He warned: “They are positioning themselves as sort of a nuclear missile age, cyberage version of the battleship diplomacy in my view. So that they can always have one of them (satellites) very close to being over the United States or over the United States. . . .
    So, the idea was to put a nuclear weapon on a satellite. Launch it on a satellite trajectory toward the south so it is also flying away from the United States. Orbit it over the South Pole and come up on the other side of the earth so that it approaches us from the south.
    Because we didn’t during the Cold War and even today we still don’t have ballistic missile early radar warnings looking south. We don’t have any national missile defenses to the south. We are blind and defenseless to the south. We can’t see anything coming from that direction. Then when this gets over the United States you light it off so that it does an EMP attack. . . .
    I am looking at an unclassified U.S. Government chart that shows a 10-kiloton warhead (the power of the Hiroshima A-Bomb) detonated at an altitude of 70 kilometers will generate an EMP field inflicting upset and damage on unprotected electronics. …
    On April 30, South Korean officials told The Korea Times and YTN TV that North Korea’s test of a medium-range missile on April 29 was not a failure, as widely reported in the world press, because it was deliberately detonated at 72 kilometers altitude. 72 kilometers is the optimum burst height for a 10-Kt warhead making an EMP attack. …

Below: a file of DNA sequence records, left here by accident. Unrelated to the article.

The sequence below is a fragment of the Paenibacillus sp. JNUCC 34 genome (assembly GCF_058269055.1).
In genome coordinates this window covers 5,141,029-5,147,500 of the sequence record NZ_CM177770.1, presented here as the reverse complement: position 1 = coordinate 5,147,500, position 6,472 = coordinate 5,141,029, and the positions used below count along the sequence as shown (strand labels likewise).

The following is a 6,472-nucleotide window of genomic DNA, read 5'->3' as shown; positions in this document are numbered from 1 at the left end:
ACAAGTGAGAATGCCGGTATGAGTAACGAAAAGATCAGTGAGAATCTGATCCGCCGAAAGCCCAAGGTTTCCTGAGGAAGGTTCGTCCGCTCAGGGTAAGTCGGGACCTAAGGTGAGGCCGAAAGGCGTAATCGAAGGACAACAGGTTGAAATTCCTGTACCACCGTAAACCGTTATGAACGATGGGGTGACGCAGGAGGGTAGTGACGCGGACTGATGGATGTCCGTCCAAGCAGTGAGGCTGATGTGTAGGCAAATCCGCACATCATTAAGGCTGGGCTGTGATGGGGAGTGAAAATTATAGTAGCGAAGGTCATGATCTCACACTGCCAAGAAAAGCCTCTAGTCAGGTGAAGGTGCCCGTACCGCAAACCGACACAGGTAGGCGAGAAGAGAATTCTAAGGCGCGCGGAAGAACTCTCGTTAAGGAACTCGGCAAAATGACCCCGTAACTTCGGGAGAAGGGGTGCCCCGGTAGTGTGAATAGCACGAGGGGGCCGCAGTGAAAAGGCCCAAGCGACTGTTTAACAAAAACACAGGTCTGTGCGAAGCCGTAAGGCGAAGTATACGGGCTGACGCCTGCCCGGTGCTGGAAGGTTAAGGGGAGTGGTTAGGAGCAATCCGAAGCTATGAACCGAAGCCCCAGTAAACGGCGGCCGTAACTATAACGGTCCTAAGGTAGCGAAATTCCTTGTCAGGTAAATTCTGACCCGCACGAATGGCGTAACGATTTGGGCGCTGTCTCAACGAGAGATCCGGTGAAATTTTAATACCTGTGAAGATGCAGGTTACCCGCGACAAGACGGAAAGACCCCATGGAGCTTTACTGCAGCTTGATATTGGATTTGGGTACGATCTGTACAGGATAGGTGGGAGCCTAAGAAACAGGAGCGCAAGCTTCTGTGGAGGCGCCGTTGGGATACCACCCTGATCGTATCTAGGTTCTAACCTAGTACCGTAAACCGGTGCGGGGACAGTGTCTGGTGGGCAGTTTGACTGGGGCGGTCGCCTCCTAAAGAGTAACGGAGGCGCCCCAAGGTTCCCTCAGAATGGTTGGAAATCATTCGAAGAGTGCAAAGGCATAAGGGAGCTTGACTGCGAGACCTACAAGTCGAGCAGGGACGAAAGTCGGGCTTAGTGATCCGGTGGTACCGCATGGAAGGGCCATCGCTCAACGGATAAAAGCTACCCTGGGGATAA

According to South Korean officials, “It’s believed the explosion was a test to develop a nuclear weapon different from existing ones.” Japan’s Tetsuro Kosaka writes in Nikkei, “Pyongyang could be saying, ‘We could launch an electromagnetic pulse (EMP) attack if things get really ugly.’”
    “The April 29 missile launch looks suspiciously like practice for an EMP attack,” Pry wrote. “The missile was fired on a lofted trajectory, to maximize, not range, but climbing to high-altitude as quickly as possible, where it was successfully fused and detonated — testing everything but an actual nuclear warhead.”

    • The U.S. military ought to send their X-37B spacecraft up and destroy North Korea’s satellites. Just in case. The likelyhood that the North Korean satellites harbor nuclear devices is low, but you never know, and if they are, then that’s big trouble.

      This is the position our last three presidents have put us in. Their inactions have possibly put us at the mercy of Kim Jung Un. And Kim Jung Un doesn’t have any mercy.

      • I think the real fear is a dirty bomb that NK may have in orbit already, or ready to launch innocuously into orbit as a communications satellite when really its future purpose is to be de-orbited on command over the lower 48. That could be a real mess, or even if they sell this to other bad guys wanting to do harm to others. We should be putting our foot down by denying them entry to space and orbit, based upon their direct threats to annihilate us. We are still technically at war with them, so wouldn’t even take an act of Congress to authorize.